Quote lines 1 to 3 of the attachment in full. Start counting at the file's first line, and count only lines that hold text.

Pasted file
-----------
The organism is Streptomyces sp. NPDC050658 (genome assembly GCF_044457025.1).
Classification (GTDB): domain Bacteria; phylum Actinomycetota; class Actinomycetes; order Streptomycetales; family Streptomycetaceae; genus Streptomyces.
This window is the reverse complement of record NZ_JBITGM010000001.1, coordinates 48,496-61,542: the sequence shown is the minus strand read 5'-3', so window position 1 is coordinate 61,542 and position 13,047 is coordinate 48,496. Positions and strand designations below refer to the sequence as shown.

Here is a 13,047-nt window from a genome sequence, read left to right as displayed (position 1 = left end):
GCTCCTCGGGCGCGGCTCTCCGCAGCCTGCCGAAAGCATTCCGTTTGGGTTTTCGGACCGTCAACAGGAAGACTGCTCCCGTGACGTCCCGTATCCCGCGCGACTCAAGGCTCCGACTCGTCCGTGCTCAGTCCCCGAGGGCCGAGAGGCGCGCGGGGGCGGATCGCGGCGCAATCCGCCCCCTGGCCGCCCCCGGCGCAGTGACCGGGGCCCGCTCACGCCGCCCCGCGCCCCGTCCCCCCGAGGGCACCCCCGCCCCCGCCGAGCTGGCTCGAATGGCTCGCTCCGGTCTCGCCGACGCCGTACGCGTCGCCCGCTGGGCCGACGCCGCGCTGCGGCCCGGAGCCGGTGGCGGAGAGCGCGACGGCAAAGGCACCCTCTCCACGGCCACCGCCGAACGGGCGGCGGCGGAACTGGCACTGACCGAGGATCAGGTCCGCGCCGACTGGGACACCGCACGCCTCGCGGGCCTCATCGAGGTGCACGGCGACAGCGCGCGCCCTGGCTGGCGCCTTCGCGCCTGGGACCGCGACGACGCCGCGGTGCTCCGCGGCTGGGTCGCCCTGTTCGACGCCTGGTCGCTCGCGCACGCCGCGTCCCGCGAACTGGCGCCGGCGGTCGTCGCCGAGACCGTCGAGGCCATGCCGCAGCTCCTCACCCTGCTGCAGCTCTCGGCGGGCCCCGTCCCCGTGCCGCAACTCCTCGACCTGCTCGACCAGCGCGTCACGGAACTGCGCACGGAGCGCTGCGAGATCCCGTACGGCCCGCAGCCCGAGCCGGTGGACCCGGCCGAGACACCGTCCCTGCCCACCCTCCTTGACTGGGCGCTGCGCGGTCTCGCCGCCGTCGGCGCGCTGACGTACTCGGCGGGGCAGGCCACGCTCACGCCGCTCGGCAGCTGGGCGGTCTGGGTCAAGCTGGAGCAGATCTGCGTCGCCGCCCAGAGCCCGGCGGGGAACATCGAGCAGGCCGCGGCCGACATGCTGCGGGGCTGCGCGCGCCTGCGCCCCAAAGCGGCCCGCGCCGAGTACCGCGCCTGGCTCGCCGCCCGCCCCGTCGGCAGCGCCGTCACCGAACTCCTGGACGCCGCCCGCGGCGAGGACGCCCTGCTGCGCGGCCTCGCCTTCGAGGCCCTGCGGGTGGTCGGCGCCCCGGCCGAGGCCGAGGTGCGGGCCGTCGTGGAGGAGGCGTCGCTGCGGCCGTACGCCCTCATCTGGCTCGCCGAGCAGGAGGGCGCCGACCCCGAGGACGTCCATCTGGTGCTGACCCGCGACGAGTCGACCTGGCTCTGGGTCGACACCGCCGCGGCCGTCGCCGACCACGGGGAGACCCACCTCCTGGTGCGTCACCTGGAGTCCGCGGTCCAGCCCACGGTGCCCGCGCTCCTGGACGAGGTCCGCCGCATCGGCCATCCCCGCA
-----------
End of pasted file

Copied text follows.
The organism is Streptomyces sp. NPDC050658 (genome assembly GCF_044457025.1).
Classification (GTDB): domain Bacteria; phylum Actinomycetota; class Actinomycetes; order Streptomycetales; family Streptomycetaceae; genus Streptomyces.
This window is the reverse complement of record NZ_JBITGM010000001.1, coordinates 48,496-61,542: the sequence shown is the minus strand read 5'-3', so window position 1 is coordinate 61,542 and position 13,047 is coordinate 48,496. Positions and strand designations below refer to the sequence as shown.